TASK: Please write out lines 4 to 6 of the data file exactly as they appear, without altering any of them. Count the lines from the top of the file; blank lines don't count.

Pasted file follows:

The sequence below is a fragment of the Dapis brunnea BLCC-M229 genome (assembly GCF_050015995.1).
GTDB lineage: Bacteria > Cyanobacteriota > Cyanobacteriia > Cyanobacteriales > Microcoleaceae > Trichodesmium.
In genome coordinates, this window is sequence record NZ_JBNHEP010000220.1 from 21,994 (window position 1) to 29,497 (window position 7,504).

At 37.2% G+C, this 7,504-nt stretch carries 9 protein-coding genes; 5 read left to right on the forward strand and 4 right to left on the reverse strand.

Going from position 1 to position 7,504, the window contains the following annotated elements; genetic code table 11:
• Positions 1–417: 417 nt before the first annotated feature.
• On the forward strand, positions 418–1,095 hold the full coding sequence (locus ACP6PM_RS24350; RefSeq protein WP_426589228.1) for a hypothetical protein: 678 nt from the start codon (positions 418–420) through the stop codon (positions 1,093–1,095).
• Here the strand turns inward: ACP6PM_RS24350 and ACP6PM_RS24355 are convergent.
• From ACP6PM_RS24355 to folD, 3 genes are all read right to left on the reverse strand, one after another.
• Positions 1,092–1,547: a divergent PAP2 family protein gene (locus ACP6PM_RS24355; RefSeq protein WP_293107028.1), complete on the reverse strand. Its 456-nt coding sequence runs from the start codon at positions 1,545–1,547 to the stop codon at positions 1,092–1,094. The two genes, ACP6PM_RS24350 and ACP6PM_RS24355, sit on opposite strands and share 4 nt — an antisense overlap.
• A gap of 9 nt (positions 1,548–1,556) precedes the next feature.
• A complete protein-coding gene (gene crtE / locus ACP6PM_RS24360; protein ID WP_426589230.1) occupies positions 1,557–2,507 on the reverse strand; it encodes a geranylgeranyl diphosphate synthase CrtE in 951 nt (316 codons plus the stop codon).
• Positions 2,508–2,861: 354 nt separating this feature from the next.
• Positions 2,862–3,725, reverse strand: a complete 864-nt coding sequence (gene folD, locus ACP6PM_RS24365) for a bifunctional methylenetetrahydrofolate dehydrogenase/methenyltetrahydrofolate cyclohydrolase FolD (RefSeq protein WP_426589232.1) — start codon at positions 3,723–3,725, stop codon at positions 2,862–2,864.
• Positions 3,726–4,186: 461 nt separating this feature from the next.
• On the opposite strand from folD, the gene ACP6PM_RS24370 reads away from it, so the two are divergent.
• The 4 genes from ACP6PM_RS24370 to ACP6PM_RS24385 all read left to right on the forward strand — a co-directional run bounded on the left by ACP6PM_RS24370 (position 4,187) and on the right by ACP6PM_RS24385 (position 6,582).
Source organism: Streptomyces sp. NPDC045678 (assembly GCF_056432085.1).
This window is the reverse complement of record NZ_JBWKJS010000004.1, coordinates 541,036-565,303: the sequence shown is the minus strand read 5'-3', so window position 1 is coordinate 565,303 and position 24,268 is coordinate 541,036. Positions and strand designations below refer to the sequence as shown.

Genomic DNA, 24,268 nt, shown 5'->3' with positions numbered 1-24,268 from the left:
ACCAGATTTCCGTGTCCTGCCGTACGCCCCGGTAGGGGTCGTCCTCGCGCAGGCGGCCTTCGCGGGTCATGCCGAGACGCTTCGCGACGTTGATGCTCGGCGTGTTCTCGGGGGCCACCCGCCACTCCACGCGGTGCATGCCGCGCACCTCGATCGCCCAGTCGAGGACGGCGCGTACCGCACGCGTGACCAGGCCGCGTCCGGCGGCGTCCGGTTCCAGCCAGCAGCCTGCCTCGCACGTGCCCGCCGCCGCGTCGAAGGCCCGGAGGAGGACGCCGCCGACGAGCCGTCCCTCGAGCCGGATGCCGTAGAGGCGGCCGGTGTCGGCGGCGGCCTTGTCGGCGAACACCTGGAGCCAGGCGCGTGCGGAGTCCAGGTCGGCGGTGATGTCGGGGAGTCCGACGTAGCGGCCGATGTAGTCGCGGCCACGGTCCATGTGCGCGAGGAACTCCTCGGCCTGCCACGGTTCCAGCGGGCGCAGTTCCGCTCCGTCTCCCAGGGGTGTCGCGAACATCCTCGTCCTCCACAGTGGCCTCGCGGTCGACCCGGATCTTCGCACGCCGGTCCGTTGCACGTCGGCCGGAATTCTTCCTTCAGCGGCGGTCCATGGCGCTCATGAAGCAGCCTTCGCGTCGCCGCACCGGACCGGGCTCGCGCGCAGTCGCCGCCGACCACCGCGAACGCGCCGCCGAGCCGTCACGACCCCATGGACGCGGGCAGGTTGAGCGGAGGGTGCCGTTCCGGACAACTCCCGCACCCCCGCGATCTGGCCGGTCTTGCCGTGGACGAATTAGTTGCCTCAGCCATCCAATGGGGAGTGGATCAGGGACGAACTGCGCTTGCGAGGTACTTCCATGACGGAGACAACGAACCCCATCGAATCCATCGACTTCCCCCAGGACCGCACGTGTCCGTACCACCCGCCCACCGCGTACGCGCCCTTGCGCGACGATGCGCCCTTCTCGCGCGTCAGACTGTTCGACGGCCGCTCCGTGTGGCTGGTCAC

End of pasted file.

At 37.2% G+C, this 7,504-nt stretch carries 9 protein-coding genes; 5 read left to right on the forward strand and 4 right to left on the reverse strand.

Going from position 1 to position 7,504, the window contains the following annotated elements; genetic code table 11:
• Positions 1–417: 417 nt before the first annotated feature.